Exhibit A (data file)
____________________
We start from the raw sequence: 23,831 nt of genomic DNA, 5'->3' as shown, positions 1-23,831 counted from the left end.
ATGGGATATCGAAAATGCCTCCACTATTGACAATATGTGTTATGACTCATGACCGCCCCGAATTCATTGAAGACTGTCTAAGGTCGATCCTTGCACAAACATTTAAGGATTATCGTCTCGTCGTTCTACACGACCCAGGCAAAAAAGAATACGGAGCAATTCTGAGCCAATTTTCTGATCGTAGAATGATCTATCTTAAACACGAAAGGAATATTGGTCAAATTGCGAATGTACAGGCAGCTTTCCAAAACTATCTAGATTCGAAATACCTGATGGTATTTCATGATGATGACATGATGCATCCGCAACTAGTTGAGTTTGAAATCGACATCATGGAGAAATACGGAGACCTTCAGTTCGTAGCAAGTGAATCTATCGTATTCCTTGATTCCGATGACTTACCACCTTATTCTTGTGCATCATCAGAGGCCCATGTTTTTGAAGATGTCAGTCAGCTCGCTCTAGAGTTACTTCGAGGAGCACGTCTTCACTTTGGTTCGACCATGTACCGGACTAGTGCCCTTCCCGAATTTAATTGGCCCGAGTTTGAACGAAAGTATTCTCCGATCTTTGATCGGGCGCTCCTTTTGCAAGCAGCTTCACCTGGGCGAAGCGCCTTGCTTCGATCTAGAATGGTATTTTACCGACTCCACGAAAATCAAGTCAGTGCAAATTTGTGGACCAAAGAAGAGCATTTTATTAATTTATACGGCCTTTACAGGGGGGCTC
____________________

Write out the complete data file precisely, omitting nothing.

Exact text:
We start from the raw sequence: 23,831 nt of genomic DNA, 5'->3' as shown, positions 1-23,831 counted from the left end.
ATGGGATATCGAAAATGCCTCCACTATTGACAATATGTGTTATGACTCATGACCGCCCCGAATTCATTGAAGACTGTCTAAGGTCGATCCTTGCACAAACATTTAAGGATTATCGTCTCGTCGTTCTACACGACCCAGGCAAAAAAGAATACGGAGCAATTCTGAGCCAATTTTCTGATCGTAGAATGATCTATCTTAAACACGAAAGGAATATTGGTCAAATTGCGAATGTACAGGCAGCTTTCCAAAACTATCTAGATTCGAAATACCTGATGGTATTTCATGATGATGACATGATGCATCCGCAACTAGTTGAGTTTGAAATCGACATCATGGAGAAATACGGAGACCTTCAGTTCGTAGCAAGTGAATCTATCGTATTCCTTGATTCCGATGACTTACCACCTTATTCTTGTGCATCATCAGAGGCCCATGTTTTTGAAGATGTCAGTCAGCTCGCTCTAGAGTTACTTCGAGGAGCACGTCTTCACTTTGGTTCGACCATGTACCGGACTAGTGCCCTTCCCGAATTTAATTGGCCCGAGTTTGAACGAAAGTATTCTCCGATCTTTGATCGGGCGCTCCTTTTGCAAGCAGCTTCACCTGGGCGAAGCGCCTTGCTTCGATCTAGAATGGTATTTTACCGACTCCACGAAAATCAAGTCAGTGCAAATTTGTGGACCAAAGAAGAGCATTTTATTAATTTATACGGCCTTTACAGGGGGGCTC